Parliament may forego recess
July 31, 1999
Parliamentary Affairs Minister, Reepu Daman Persaud, has indicated that a recommendation could be made to the National Assembly that it waive its recess in order for consideration of the Constitution Reform Commission's (CRC) report to be expedited.
Representatives of the parliamentary political parties met yesterday and made proposals for dealing with the CRC report, which are to be crystallised at a further meeting on Wednesday.
The parties have agreed, according to Persaud, that following Wednesday's meeting, he would convene a meeting of the National Assembly, where a recommendation would be made for dealing with the report, which could entail the Assembly being convened during the recess.
Persaud said that based on the mood of the meeting yesterday, which he described as being very friendly, he expected that some unanimous position would be arrived at on the recommendation to be put to the National Assembly.
Among the proposals raised was whether or not there should be a debate in the House on the report before it was referred to a Select Committee. Sources have indicated to Stabroek News that one of the preferred ways of dealing with the report would be to have the National Assembly revive the Special Select Committee on Constitutional Reform and to refer the report to it for its consideration.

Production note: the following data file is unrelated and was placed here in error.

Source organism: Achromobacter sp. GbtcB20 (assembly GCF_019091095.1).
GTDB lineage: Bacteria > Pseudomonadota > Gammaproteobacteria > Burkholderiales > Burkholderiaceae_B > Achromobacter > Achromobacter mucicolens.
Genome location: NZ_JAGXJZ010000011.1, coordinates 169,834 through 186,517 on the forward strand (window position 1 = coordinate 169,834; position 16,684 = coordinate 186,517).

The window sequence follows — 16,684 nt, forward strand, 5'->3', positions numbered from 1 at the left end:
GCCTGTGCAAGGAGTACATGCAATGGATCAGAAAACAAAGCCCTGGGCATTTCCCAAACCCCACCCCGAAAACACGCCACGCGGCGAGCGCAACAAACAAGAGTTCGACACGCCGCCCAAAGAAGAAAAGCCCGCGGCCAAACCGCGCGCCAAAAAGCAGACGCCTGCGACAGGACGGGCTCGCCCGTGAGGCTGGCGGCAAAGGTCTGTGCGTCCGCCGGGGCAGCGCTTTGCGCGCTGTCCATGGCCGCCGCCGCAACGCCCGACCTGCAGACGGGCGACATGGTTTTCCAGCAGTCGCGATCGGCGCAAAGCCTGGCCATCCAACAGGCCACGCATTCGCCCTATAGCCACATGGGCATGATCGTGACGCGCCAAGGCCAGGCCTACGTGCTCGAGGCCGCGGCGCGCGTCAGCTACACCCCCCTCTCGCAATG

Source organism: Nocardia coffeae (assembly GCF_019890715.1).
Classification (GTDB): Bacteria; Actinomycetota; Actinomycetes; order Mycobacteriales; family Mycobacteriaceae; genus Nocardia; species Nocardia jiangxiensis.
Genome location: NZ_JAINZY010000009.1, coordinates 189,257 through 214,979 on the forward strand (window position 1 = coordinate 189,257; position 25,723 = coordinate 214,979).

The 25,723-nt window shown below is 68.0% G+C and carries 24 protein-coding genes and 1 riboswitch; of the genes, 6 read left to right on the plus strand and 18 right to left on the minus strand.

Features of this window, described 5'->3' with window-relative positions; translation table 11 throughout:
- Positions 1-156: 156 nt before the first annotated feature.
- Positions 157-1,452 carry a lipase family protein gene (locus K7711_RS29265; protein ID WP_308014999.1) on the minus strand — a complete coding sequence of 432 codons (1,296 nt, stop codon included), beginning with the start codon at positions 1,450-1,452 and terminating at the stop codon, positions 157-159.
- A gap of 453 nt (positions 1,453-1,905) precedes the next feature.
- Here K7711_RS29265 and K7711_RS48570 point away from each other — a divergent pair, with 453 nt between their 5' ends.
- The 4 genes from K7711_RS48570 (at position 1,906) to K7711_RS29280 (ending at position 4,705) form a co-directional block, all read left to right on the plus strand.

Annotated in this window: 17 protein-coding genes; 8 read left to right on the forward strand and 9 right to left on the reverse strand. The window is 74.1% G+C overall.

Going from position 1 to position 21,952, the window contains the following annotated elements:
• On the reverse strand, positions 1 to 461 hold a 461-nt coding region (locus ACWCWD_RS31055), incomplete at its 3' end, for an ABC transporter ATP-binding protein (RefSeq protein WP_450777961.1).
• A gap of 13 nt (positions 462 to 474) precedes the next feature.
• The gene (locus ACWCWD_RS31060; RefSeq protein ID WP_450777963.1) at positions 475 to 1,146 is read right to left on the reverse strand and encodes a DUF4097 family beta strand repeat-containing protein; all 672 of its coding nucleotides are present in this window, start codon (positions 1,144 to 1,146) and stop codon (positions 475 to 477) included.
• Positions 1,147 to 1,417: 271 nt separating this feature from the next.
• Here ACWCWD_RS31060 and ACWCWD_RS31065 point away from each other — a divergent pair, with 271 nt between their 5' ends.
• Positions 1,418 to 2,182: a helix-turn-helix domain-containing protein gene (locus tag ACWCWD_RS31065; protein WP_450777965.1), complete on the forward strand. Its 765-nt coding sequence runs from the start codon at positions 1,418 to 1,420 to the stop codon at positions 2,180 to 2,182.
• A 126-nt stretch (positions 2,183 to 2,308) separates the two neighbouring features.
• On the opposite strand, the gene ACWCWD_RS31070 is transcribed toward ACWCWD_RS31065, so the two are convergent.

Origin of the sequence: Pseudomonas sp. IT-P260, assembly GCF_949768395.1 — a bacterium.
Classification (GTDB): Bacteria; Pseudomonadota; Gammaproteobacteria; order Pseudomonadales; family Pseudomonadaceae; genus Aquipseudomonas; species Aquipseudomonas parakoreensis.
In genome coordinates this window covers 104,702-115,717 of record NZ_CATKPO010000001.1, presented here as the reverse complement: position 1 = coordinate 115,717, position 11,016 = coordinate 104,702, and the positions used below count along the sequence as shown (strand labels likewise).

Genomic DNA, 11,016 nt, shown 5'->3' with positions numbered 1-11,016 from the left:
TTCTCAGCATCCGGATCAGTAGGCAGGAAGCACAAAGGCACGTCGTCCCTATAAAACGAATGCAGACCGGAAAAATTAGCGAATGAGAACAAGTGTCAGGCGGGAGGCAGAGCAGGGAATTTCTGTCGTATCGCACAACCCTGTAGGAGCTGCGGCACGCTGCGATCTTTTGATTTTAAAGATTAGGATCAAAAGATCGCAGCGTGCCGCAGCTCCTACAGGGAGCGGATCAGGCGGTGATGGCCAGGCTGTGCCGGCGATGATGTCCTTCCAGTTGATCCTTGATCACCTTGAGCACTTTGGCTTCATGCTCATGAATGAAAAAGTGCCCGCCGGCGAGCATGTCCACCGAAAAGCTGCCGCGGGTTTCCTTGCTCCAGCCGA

Among those present at yesterday's meeting were Winston Murray and Raphael Trotman, representing the PNC; Manzoor Nadir representing The United Force (TUF) and Dr Rupert Roopnaraine, the Alliance for Guyana (AFG).
The report was handed to Persaud as chairman of the Special Select Committee on July 17, and he in turn laid it in the National Assembly on July 22.
According to the Herdmanston Accord, which spawned the commission, the National Assembly has 18 months within which to conclude its consideration of the report so that new elections could be held under a reformed Constitution. To ensure that the Herdmanston timetable is kept, the PNC has suggested that Parliament forego its recess so as to consider the report.
The PNC has also written to the PPP/Civic indicating its willingness to meet to discuss the Elections Commission which it had declined to do while the matter was under consideration by the Constitution Reform Commission.
With the commission having completed its deliberations, the PNC believes that the approach to the appointment of the Elections Commission would be guided by those recommendations.
The commission has recommended a permanent Elections Commission, which would be responsible for all aspects of the electoral process including national registration. It has recommended too that the chairman would be expected to serve full time and is to be appointed through a consensual process.
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